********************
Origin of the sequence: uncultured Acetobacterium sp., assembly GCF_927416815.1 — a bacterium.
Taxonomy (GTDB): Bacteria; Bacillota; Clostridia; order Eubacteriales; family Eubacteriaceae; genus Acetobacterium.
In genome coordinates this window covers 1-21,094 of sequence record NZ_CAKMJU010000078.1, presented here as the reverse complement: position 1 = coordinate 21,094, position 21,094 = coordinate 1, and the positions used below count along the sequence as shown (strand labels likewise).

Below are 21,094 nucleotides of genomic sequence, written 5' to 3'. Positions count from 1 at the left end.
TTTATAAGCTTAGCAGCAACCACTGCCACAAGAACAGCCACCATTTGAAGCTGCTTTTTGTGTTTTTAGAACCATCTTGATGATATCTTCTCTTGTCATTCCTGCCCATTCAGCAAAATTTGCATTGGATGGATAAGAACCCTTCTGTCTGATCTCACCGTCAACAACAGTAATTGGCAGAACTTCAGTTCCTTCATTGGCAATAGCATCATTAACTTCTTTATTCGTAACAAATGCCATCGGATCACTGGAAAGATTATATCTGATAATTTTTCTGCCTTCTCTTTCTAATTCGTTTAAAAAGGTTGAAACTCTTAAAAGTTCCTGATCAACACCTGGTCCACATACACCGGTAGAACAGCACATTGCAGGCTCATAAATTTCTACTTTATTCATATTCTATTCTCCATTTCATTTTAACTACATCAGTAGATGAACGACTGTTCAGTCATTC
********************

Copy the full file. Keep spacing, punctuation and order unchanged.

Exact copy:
Origin of the sequence: uncultured Acetobacterium sp., assembly GCF_927416815.1 — a bacterium.
Taxonomy (GTDB): Bacteria; Bacillota; Clostridia; order Eubacteriales; family Eubacteriaceae; genus Acetobacterium.
In genome coordinates this window covers 1-21,094 of sequence record NZ_CAKMJU010000078.1, presented here as the reverse complement: position 1 = coordinate 21,094, position 21,094 = coordinate 1, and the positions used below count along the sequence as shown (strand labels likewise).

Below are 21,094 nucleotides of genomic sequence, written 5' to 3'. Positions count from 1 at the left end.
TTTATAAGCTTAGCAGCAACCACTGCCACAAGAACAGCCACCATTTGAAGCTGCTTTTTGTGTTTTTAGAACCATCTTGATGATATCTTCTCTTGTCATTCCTGCCCATTCAGCAAAATTTGCATTGGATGGATAAGAACCCTTCTGTCTGATCTCACCGTCAACAACAGTAATTGGCAGAACTTCAGTTCCTTCATTGGCAATAGCATCATTAACTTCTTTATTCGTAACAAATGCCATCGGATCACTGGAAAGATTATATCTGATAATTTTTCTGCCTTCTCTTTCTAATTCGTTTAAAAAGGTTGAAACTCTTAAAAGTTCCTGATCAACACCTGGTCCACATACACCGGTAGAACAGCACATTGCAGGCTCATAAATTTCTACTTTATTCATATTCTATTCTCCATTTCATTTTAACTACATCAGTAGATGAACGACTGTTCAGTCATTC